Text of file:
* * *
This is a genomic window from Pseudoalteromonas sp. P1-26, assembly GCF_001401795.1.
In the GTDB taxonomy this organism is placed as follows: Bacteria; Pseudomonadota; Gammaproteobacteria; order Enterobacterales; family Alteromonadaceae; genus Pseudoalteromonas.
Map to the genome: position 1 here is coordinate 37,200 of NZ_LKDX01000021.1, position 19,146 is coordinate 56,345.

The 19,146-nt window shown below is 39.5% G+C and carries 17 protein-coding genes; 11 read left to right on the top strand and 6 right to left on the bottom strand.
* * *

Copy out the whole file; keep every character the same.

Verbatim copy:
This is a genomic window from Pseudoalteromonas sp. P1-26, assembly GCF_001401795.1.
In the GTDB taxonomy this organism is placed as follows: Bacteria; Pseudomonadota; Gammaproteobacteria; order Enterobacterales; family Alteromonadaceae; genus Pseudoalteromonas.
Map to the genome: position 1 here is coordinate 37,200 of NZ_LKDX01000021.1, position 19,146 is coordinate 56,345.

The 19,146-nt window shown below is 39.5% G+C and carries 17 protein-coding genes; 11 read left to right on the top strand and 6 right to left on the bottom strand.